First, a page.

muench 2To save the company, Luigi Colani offered his help in 1972 and designed a Super-Münch with an aerodynamic fairing and handlebars that could be placed in boulevard and racing positions. The machine did not go into series production due to the tense economic situation. At the end of 1973, Hassia withdrew and Münch was again only able to file for bankruptcy.

The bankrupt estate, including the rights to the name, was bought in 1974 by the wholesaler and Münch driver Heinz W. Henke, for whom Friedel Münch then worked as a technical manager. Production was geared towards the construction of individual one-offs. New models were not developed, but the existing models were revised and improved. In 1977, Münch separated from Henke and began to develop kits under the "Horex" brand, with which the cubic capacity of the Münch models could be increased to 1400 to 1800 cm³. Henke continued to build other Münch motorcycles up until the beginning of 1980, but these had nothing to do with the "Mammut".

Up until the 1990s, Friedel Münch allowed himself to be persuaded time and again to assemble new Münch-4s from individual parts.

Today it can only be admired in the technology museums

muench 6Most of the Münch motorcycles that are now in collections and museums, e.g. B. in the Speyer Technology Museum, date from after 1971. From then on, the production of the Münch 4 began in "larger" quantities. The early models from late 1966 to late 1970 have become very rare and not all are available.

In order to give collectors and museums the opportunity to show these early Münchs in their collections for chronological presentation, e.g. since 2003 in Krautheim (Jagst) in Baden-Württemberg these early Münch motorcycles have been manufactured as historically correct replicas. Research into these exact replicas took over two years. A few contemporary witnesses could be found who were able to support the details of the research with historical image material. Friedel Münch also contributed a great deal of knowledge and information. The construction of these replicas made it possible to present these important early motorcycles in the Münch history to posterity. Münch examined the work of the manufacturer of the replicas and accepted them.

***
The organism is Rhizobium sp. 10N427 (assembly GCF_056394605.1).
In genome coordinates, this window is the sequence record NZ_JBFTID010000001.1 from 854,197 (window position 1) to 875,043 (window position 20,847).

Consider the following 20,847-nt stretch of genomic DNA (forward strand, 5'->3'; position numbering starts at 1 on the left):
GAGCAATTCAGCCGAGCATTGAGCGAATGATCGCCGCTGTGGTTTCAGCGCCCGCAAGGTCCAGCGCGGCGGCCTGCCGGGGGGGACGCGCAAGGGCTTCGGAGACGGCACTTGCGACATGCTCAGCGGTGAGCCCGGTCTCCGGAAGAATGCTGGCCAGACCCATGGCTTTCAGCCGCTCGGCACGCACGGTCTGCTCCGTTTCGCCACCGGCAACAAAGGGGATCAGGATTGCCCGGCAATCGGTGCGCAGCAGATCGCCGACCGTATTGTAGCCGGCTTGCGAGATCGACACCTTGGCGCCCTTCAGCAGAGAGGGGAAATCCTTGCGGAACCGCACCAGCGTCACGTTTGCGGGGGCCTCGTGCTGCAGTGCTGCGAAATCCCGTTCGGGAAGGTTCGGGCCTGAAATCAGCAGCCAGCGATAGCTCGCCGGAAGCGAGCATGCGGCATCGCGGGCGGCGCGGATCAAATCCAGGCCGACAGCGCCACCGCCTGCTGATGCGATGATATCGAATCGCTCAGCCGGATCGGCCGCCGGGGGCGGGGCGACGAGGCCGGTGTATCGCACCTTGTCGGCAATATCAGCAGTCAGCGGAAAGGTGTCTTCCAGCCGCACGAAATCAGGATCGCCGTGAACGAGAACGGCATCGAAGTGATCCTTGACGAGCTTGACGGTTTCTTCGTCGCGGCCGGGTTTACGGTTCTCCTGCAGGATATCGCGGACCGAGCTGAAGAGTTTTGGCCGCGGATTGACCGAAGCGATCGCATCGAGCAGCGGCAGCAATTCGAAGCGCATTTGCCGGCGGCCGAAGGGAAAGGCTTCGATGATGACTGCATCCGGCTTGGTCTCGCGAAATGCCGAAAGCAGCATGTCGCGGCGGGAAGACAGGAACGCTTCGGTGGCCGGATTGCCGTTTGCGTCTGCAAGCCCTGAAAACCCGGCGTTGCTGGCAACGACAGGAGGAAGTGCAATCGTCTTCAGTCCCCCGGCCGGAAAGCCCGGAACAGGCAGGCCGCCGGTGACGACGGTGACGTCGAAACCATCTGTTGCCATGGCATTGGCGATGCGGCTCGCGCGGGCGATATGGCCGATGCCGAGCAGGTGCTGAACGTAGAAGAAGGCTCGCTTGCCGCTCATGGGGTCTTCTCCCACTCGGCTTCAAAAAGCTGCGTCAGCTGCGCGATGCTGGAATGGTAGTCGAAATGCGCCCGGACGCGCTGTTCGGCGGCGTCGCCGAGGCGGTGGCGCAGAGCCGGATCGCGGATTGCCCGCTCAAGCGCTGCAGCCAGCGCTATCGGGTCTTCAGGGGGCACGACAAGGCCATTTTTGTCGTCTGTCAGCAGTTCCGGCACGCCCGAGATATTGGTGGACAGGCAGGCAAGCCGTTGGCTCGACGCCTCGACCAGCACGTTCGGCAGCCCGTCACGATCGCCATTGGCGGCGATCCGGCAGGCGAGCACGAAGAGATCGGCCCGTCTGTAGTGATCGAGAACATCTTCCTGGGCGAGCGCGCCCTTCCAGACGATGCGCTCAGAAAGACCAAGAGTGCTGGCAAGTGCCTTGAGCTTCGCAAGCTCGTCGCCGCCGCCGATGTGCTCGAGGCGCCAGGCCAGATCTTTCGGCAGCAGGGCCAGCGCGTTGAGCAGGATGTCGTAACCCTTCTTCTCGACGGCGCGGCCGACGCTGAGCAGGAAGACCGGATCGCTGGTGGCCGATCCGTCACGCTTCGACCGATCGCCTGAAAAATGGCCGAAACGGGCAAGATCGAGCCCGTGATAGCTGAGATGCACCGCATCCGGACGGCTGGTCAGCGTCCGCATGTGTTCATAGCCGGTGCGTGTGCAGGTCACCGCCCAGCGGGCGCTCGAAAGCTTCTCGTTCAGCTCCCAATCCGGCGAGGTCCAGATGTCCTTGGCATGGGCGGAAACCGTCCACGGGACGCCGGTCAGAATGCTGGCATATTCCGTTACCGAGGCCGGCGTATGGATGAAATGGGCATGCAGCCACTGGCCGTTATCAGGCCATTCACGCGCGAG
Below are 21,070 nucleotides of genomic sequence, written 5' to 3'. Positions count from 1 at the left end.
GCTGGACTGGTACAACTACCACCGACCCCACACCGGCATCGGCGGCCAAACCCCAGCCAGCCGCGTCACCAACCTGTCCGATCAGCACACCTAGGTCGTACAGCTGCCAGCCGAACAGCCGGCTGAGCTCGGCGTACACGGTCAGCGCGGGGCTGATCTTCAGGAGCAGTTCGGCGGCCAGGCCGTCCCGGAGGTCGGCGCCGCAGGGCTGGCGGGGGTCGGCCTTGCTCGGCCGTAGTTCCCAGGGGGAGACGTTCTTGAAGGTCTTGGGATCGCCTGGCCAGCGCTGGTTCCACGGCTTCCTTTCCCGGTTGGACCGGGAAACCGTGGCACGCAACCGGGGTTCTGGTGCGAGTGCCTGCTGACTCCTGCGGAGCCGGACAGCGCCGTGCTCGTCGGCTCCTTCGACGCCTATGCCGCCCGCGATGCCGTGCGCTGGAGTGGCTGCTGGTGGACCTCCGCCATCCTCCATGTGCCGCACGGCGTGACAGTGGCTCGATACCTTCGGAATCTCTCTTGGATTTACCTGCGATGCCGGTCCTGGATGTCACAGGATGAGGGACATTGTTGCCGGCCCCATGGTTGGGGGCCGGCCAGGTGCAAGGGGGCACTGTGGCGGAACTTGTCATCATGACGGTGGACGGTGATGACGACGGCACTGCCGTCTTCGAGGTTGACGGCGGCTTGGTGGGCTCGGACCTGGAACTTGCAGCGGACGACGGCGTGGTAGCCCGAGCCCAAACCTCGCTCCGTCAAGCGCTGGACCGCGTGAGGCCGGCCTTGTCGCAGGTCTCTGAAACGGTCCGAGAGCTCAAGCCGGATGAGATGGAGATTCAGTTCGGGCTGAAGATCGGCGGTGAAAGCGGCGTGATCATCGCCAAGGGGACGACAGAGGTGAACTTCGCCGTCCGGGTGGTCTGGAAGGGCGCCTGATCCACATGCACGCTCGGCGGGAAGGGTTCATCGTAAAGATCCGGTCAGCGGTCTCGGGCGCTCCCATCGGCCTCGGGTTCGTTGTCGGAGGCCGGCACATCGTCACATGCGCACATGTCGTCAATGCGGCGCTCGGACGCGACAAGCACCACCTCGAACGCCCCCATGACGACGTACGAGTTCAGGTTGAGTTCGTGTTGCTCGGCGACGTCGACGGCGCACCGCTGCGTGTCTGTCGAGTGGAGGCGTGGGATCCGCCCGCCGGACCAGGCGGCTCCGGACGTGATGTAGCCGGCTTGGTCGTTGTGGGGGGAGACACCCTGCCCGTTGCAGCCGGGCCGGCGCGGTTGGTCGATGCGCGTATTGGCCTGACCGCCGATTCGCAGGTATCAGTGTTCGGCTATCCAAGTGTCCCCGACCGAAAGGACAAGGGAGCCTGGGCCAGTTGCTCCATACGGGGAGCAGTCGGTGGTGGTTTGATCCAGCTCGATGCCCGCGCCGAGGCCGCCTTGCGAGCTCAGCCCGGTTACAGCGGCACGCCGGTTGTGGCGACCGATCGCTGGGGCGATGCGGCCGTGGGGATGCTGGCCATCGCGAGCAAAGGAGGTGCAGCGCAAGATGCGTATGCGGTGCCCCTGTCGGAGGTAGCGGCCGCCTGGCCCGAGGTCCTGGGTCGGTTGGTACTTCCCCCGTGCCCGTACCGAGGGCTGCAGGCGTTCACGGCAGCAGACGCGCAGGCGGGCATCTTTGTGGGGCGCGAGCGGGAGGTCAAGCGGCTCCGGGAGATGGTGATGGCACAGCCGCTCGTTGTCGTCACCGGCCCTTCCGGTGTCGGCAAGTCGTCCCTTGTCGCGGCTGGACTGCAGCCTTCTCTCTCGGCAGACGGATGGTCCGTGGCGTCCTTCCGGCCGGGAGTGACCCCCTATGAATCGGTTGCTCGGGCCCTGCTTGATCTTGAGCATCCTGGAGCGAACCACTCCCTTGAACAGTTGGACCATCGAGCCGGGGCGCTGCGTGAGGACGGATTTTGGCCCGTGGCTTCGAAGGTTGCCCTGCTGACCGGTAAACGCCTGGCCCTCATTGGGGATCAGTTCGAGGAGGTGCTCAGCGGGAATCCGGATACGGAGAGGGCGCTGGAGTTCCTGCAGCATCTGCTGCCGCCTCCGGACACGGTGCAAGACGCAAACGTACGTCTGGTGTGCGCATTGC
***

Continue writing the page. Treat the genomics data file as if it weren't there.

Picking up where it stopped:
muench 7In 1997, on the initiative of the Würzburg businessman and new Münch brand owner Thomas Petsch, a completely new model was to be developed and built as the most powerful production motorcycle in the world in a small series of 250 for wealthy enthusiasts: the Mammut 2000. Münch Motorrad Technik GmbH was founded for this purpose.

Due to significant problems in the design and manufacture of the components, the delivery originally planned for 2000 was delayed until 2002. After eight machines had been delivered, the project was stopped in mid-2002. Just 15 Münch Mammut 2000 were built at Sachs Fahrzeug- und Motorentechnik GmbH in Nuremberg. Since the calculated manufacturing costs far exceeded the purchase price of €86,000 and cost-covering production was not possible, production was discontinued.

Electric motorcycles Münch TTE2: Start in Oschersleben 2012

Between 2008 and 2012, Petsch and his team of designers developed the electrically powered Münch TTE-1 street racing motorcycles and the successor model, the TTE-2. On the TTE-2 machine, his Münch Racing GmbH with drivers Matthias Himmelmann and Katja Poensgen won several world championship titles in the driver and constructor ratings of the two international road racing championships for electrically powered motorcycles, the TTXGP The eGrandPrix and the FIM e-Power International Championship of the Fédération Internationale de Motocyclisme.